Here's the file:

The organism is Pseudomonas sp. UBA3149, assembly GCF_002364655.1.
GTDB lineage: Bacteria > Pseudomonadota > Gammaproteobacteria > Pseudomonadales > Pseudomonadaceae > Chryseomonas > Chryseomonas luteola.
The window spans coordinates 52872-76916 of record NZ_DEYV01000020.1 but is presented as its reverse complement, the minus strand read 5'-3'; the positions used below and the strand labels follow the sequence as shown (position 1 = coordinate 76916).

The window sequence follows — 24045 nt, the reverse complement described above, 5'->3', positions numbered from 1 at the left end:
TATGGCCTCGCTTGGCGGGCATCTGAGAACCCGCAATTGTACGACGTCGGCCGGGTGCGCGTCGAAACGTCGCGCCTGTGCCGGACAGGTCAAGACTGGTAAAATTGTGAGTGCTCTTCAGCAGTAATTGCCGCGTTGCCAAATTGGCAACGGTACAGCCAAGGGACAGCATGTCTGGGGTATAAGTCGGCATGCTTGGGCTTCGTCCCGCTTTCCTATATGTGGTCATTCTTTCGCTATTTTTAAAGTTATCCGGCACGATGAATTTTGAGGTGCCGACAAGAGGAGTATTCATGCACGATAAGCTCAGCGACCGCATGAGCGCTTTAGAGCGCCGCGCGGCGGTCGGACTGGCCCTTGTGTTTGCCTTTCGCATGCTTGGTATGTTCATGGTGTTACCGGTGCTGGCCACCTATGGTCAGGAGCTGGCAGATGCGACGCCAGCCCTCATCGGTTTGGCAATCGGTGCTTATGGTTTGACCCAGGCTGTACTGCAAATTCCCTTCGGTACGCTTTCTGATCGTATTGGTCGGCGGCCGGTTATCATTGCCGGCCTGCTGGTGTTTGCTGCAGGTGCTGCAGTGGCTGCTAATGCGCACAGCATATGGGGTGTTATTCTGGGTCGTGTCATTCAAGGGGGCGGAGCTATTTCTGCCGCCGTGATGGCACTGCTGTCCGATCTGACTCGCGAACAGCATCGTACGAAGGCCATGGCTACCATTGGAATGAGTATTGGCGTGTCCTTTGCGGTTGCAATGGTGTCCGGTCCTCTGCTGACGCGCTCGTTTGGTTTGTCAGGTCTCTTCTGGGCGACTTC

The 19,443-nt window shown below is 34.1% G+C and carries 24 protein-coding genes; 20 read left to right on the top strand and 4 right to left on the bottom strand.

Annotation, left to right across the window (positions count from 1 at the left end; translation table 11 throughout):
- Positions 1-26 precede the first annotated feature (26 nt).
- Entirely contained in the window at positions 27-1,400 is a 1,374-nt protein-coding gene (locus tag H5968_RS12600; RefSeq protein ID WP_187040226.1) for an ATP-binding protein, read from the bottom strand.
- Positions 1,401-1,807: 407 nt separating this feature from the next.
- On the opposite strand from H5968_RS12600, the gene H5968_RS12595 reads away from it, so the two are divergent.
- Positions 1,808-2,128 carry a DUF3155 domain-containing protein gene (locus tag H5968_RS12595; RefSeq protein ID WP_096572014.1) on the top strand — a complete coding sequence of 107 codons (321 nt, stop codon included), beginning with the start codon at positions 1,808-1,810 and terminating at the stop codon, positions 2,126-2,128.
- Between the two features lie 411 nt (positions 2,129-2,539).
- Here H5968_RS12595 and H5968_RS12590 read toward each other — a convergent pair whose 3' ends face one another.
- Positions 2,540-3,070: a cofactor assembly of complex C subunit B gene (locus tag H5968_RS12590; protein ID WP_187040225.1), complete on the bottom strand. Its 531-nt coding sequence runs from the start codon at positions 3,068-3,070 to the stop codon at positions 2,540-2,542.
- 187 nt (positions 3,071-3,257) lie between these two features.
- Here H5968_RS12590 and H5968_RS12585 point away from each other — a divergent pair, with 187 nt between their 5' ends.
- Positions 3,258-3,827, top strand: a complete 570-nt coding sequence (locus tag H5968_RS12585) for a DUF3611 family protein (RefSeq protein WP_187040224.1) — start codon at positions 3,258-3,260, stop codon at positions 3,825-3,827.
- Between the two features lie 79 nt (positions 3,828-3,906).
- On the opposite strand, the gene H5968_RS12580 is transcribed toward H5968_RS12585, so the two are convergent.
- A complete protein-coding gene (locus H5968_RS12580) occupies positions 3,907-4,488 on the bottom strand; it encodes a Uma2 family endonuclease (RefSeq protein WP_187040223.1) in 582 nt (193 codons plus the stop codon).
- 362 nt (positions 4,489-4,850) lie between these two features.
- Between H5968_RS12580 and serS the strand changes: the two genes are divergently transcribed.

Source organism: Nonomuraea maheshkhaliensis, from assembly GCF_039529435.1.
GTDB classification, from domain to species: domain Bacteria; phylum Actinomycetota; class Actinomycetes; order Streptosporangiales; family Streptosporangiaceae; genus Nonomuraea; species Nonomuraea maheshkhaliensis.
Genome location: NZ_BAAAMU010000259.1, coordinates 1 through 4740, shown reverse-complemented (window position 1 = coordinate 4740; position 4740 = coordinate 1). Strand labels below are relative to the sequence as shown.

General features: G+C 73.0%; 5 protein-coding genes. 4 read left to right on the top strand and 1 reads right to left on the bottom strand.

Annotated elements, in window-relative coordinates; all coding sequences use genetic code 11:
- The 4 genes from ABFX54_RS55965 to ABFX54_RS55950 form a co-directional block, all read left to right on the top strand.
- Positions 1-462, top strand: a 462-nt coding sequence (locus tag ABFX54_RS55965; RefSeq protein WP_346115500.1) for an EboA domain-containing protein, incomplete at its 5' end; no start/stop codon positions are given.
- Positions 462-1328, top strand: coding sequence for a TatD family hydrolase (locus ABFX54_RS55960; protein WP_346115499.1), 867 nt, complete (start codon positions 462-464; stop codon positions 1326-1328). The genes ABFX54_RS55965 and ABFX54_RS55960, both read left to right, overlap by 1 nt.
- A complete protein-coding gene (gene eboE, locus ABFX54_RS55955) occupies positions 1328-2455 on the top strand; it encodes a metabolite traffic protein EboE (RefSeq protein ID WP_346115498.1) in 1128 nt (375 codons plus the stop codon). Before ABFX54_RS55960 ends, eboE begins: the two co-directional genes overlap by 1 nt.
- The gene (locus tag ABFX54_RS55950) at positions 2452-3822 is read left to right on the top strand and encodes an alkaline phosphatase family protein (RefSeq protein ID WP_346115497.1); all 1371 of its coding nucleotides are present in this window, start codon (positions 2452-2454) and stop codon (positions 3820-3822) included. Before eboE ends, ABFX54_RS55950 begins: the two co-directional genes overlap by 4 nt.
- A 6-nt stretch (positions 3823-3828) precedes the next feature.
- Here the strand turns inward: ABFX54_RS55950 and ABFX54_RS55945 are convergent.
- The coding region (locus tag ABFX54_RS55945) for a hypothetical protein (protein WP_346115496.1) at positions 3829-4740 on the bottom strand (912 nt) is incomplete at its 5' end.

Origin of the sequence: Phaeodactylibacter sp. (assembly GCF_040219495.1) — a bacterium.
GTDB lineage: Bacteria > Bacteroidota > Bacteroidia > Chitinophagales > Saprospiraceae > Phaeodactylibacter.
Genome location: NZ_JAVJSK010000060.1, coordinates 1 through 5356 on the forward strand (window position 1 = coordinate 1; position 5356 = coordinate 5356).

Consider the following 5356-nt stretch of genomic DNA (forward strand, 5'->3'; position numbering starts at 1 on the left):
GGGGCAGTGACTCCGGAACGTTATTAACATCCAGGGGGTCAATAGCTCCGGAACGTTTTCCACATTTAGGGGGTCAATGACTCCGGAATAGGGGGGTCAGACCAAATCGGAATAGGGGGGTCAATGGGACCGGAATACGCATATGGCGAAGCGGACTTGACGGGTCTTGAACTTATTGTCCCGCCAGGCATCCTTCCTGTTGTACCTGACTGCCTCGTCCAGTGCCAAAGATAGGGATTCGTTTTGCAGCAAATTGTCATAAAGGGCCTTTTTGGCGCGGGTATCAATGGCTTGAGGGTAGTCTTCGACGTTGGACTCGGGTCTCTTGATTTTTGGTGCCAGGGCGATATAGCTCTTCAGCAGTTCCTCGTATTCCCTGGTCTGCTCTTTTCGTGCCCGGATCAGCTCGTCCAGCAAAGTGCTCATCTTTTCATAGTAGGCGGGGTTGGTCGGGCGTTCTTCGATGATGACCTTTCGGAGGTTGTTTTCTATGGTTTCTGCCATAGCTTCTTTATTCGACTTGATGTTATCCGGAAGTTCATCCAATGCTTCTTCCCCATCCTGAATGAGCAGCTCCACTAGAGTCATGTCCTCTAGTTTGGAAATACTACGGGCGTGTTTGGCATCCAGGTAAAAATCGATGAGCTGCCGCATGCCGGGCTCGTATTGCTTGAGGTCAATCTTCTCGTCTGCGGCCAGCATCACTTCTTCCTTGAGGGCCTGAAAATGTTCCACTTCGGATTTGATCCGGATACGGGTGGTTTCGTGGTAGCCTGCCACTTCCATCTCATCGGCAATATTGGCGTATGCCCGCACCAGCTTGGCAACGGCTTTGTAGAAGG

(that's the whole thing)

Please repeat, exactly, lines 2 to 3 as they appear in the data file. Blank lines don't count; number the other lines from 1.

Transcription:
GTDB lineage: Bacteria > Pseudomonadota > Gammaproteobacteria > Pseudomonadales > Pseudomonadaceae > Chryseomonas > Chryseomonas luteola.
The window spans coordinates 52872-76916 of record NZ_DEYV01000020.1 but is presented as its reverse complement, the minus strand read 5'-3'; the positions used below and the strand labels follow the sequence as shown (position 1 = coordinate 76916).